Lake Ontario water levels dropping; upper Great Lakes remain high

Weather

SYRACUSE, NY (WSYR-TV) — The International Lake Ontario-St. Lawrence River Board announced Friday that they will no longer release outflows from Lake Ontario above Plan 2014. The Board says the lake has reached it’s peak level and has begun it’s seasonal decline. 

The main reason for the lower levels is the drier weather across the region encompassing Lake Ontario, and the Ottawa and St. Lawrence river basins. 

The month of May was technically below average for precipitation in Syracuse (by about 0.10″). It was WELL below the wet spring of 2019 and 2017 when precipitation for the month of May was more than double the average. 

The higher than normal outflows have aided as well. The combination of the two have brought Lake Ontario water levels 18 inches below highest record May levels (recorded in 2017) and 21 inches below average water levels for May 2019. 

Forecast provided by the International Joint Commission/ International Lake Ontario-St. Lawrence River Board.

With that said, peak level is still above average, but has been reduced by about seven inches because of the above normal outflows prior to this spring season. This was possible due to the lack of ice that formed this past winter. 

There is still concern of high water levels upstream. The upper Great Lakes, which flow into Lake Ontario, are all above average and most are above May 2019 levels. In addition, all lakes, except Lake Ontario are forecast to rise in the next month.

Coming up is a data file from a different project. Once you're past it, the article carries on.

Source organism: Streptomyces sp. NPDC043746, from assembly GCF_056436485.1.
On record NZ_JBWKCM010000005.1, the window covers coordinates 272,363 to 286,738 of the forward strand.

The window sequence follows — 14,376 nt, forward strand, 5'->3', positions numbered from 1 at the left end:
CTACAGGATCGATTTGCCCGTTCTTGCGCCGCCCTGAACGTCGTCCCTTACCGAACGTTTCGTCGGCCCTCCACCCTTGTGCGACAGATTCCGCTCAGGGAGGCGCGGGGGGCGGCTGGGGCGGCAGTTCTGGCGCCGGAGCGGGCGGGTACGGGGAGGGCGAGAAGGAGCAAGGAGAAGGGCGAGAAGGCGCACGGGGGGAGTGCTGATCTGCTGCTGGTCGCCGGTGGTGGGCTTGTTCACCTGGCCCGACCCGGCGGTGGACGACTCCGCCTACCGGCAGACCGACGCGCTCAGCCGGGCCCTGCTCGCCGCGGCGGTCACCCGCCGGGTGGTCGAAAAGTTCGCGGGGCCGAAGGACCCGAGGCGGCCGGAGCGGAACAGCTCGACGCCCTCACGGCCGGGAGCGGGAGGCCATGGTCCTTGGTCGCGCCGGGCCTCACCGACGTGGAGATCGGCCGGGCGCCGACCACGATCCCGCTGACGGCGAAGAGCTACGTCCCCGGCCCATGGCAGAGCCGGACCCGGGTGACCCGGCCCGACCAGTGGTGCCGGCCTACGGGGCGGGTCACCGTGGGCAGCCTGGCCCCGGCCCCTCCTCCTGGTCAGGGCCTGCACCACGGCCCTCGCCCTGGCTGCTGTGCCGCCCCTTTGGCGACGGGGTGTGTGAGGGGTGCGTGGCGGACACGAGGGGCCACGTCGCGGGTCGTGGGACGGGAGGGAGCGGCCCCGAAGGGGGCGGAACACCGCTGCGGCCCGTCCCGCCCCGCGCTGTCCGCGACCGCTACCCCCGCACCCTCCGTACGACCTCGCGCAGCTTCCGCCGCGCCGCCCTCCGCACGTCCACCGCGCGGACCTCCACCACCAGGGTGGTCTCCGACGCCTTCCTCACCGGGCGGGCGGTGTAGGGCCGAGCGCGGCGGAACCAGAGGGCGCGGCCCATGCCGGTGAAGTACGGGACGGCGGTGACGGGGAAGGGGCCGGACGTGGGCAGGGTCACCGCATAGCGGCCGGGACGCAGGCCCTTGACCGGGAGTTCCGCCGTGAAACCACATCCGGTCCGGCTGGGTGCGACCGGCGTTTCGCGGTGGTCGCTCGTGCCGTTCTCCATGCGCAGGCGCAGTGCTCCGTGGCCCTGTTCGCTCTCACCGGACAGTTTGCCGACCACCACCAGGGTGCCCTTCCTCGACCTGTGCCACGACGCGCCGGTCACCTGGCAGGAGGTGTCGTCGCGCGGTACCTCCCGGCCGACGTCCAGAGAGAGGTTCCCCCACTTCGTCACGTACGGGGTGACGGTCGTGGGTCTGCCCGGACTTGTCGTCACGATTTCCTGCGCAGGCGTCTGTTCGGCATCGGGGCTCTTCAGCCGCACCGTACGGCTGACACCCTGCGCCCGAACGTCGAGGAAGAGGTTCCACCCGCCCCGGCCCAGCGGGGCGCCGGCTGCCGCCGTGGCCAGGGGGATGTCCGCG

SUPERIOR MICHIGAN-HURON ST. CLAIRE ERIEONTARIO
LEVELS AS OF 5/29/20602.59′582.12′577.43′574.57′ 247.18′
DIFFERENCE FROM AVG.+18″+55″+62″+64″+47″
DIFFERENCE FROM 5/2019-6″+7″+3″+2″-21″
FORECAST 6/2020+2″+2″+1″-1″-1″
Data from the US Army Corps of Engineers

The Board expects the high inflows to continue for the foreseeable future so, although not above average, high outflows from Lake Ontario are still expected to continue. This will keep the forecast for the Lake Ontario level to be about one inch below where it is now.

The International Joint Commission has created a committee which is responsible for gathering input from property and business owners directly afftected by high water levels over the past couple years. The Great Lakes-St. Lawrence River Adaptive Management (GLAM) Committee is asking owners to participate in a voluntary online questionnaire to describe impacts which will help assess the performance of regulation plans used to manage outflows of Lake Superior and Lake Ontario. If you’re a property or business owner that was impacted by high water levels in 2019 or 2020 you can participate in the questionnaire here.  

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